|Female (centre) and two males|
Obviously, they're nomadic, moving around wetlands across Africa. In fact, the species has a huge range across Asia and (though some people split the species) into Australia, and in very few places are they ever resident, wandering around according to processes as yet undertermined. Which means, of course, they're always worth keeping an eye out for!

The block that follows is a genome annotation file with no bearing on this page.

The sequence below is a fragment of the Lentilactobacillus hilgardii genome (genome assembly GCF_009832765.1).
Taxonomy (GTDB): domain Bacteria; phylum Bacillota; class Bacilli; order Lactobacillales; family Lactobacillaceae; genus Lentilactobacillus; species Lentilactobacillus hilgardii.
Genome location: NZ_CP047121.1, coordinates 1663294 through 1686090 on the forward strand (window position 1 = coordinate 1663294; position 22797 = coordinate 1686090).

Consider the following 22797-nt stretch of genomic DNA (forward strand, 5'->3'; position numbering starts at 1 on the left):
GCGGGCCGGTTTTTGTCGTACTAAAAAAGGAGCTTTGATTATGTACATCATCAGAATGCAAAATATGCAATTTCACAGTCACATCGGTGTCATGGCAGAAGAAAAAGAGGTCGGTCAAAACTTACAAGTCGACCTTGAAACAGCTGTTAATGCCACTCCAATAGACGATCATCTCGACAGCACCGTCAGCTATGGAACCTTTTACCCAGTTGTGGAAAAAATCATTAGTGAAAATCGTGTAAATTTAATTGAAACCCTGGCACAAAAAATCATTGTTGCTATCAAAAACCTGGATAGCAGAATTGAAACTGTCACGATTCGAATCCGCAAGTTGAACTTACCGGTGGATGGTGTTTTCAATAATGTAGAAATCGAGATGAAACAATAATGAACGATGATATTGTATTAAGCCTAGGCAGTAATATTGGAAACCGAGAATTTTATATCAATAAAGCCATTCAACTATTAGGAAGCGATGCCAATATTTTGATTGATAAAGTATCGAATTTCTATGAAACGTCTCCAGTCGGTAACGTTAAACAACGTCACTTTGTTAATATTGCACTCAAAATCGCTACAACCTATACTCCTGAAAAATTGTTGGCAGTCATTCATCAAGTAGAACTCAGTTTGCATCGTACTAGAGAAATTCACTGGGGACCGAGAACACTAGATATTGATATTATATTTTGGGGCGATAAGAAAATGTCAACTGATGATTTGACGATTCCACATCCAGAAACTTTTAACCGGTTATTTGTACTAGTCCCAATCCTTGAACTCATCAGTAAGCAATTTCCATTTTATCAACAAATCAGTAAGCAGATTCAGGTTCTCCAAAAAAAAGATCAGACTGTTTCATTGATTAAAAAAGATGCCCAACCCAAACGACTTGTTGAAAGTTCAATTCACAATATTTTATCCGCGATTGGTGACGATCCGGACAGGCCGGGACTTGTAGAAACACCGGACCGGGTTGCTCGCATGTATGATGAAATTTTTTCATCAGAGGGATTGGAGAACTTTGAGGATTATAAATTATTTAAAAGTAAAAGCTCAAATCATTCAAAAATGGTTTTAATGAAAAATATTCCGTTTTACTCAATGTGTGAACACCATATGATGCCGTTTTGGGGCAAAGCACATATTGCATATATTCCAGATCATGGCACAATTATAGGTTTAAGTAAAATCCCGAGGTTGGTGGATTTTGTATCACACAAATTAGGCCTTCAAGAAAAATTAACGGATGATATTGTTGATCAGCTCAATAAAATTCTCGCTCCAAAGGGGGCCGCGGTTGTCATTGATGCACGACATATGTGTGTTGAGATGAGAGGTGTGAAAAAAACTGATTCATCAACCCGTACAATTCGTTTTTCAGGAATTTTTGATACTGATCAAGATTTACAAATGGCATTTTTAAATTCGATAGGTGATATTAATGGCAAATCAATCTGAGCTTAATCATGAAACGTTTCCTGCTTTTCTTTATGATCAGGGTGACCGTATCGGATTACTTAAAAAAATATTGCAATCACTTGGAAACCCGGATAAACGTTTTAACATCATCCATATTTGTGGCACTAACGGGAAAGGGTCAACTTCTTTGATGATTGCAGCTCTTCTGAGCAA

And, of course, they rather famously have reversed sexual dimorphism - the female is the brighter of the two, with the male being rather more cryptically coloured, a trait the share with their rather closely related Jacana cousins. (The similarities to common or African snipe are due to convergant evolution.) Thus in the top picture the nice brigtly coloured female in the centre is flanked by two males. And as you'd expect in such cases, parental care - both incubation and care of the chicks, is left to the males, whilst after completing laying of the clutch (usually around 4 eggs) the female goes on to find another male to mate and lay with. It's interesting to puzzle about why this response to polyandry may have evolved - the only birds that have it all belong to Charadriformes, and it's most developed in a few tropical species. Worth puzzling over, as scientists haven't solved it yet either! Let me know if you have any ideas...